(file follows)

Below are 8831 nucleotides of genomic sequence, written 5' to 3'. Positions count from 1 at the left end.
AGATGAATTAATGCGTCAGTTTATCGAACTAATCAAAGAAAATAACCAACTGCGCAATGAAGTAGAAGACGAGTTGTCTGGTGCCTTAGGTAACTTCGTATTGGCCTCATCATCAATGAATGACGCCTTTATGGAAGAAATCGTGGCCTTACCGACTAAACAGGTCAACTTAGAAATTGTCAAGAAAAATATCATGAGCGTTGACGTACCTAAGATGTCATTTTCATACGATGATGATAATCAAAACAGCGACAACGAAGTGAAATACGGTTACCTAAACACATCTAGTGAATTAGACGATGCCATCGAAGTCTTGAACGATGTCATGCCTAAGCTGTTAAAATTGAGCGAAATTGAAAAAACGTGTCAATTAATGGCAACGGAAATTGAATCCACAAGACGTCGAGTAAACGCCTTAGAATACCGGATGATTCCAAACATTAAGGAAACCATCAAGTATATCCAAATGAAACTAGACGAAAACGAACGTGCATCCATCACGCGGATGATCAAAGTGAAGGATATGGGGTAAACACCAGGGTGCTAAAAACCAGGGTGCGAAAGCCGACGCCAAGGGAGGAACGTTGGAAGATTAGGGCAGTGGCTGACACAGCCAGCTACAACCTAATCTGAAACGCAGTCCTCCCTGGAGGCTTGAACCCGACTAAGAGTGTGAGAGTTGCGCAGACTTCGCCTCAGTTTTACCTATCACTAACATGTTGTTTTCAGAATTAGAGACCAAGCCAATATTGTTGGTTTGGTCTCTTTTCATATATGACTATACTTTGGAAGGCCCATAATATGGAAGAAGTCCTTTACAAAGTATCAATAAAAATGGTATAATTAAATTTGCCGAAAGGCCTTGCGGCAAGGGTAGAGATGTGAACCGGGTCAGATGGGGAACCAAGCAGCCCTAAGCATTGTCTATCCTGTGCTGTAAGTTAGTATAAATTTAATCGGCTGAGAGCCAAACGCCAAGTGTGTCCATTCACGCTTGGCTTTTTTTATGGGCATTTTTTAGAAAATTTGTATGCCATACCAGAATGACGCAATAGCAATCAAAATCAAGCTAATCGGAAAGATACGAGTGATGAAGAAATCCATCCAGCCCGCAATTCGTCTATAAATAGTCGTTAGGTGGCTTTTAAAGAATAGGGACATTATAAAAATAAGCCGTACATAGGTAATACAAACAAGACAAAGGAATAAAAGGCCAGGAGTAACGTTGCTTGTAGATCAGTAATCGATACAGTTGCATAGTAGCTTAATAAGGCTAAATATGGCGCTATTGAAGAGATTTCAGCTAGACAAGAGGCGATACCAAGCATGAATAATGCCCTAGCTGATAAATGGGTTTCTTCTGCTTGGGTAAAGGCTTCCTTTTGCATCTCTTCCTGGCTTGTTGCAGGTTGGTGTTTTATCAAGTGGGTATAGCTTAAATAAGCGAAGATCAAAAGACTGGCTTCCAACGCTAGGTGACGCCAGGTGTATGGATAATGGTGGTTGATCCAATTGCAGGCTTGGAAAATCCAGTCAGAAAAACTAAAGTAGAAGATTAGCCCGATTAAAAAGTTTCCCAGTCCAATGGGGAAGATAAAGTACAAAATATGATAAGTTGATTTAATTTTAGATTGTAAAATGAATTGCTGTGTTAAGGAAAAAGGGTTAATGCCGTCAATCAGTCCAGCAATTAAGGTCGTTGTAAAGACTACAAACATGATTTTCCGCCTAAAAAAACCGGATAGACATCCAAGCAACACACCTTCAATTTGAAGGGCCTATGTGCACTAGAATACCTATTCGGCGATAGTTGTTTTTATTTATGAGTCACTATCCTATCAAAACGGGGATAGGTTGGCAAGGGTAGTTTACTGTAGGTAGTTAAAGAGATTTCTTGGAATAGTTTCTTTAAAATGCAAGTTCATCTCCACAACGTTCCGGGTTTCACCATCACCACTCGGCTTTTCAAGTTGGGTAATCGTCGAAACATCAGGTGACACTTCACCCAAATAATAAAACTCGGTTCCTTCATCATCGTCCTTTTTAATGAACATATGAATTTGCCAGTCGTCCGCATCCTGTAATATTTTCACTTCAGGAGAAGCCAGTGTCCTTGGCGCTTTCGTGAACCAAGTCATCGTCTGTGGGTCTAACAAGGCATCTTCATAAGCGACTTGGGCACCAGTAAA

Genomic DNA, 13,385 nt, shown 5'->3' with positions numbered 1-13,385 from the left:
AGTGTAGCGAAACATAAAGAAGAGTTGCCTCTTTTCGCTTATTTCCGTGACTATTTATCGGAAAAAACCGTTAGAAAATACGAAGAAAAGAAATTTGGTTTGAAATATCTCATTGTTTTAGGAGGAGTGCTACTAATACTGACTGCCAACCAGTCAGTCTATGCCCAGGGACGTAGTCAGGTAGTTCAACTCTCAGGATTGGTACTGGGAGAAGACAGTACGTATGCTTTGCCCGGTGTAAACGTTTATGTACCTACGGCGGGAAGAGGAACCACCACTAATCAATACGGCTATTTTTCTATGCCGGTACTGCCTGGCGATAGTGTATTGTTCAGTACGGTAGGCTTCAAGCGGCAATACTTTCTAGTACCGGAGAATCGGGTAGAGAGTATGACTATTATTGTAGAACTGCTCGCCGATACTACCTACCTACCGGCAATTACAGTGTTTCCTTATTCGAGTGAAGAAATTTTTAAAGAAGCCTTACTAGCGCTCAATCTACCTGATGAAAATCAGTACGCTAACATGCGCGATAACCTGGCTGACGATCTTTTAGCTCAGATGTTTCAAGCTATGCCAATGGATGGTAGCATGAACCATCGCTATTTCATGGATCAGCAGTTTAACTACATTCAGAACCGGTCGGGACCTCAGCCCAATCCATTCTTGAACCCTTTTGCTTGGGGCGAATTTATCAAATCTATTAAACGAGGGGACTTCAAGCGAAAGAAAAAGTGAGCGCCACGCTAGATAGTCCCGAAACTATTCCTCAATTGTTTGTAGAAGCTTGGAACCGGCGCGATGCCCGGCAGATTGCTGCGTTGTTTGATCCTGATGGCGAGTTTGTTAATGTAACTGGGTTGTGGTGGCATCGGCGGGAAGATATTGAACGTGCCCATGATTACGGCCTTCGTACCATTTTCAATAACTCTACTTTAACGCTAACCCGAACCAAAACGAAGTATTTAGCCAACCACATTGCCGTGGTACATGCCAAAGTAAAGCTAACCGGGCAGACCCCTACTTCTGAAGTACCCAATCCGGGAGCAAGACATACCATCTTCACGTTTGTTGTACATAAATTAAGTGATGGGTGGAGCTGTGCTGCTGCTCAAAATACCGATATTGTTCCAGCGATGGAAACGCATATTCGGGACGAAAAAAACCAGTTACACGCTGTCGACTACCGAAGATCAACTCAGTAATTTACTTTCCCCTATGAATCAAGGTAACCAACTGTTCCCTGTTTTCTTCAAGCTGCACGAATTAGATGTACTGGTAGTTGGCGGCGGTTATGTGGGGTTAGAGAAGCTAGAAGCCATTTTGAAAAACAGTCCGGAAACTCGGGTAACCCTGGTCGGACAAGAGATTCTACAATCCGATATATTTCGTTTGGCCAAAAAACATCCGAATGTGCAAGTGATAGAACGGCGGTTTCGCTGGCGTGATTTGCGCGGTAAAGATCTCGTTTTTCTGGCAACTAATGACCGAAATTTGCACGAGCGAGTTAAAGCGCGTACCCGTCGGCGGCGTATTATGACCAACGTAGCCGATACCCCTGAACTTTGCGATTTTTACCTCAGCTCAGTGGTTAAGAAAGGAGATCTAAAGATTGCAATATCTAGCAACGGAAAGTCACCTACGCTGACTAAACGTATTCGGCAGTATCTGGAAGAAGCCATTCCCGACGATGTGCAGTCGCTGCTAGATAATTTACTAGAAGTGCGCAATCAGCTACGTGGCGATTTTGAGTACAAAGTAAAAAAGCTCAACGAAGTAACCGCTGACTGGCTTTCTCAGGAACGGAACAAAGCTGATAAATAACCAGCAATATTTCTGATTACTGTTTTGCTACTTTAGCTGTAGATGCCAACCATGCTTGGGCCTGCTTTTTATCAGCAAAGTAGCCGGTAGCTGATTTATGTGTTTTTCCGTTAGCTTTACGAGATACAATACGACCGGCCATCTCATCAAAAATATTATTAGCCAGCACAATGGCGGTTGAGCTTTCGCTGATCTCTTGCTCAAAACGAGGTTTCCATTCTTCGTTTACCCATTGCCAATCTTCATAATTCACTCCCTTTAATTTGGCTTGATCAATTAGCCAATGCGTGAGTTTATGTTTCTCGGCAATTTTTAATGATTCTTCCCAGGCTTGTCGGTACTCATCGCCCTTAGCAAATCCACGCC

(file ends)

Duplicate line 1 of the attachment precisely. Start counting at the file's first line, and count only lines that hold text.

Below are 8831 nucleotides of genomic sequence, written 5' to 3'. Positions count from 1 at the left end.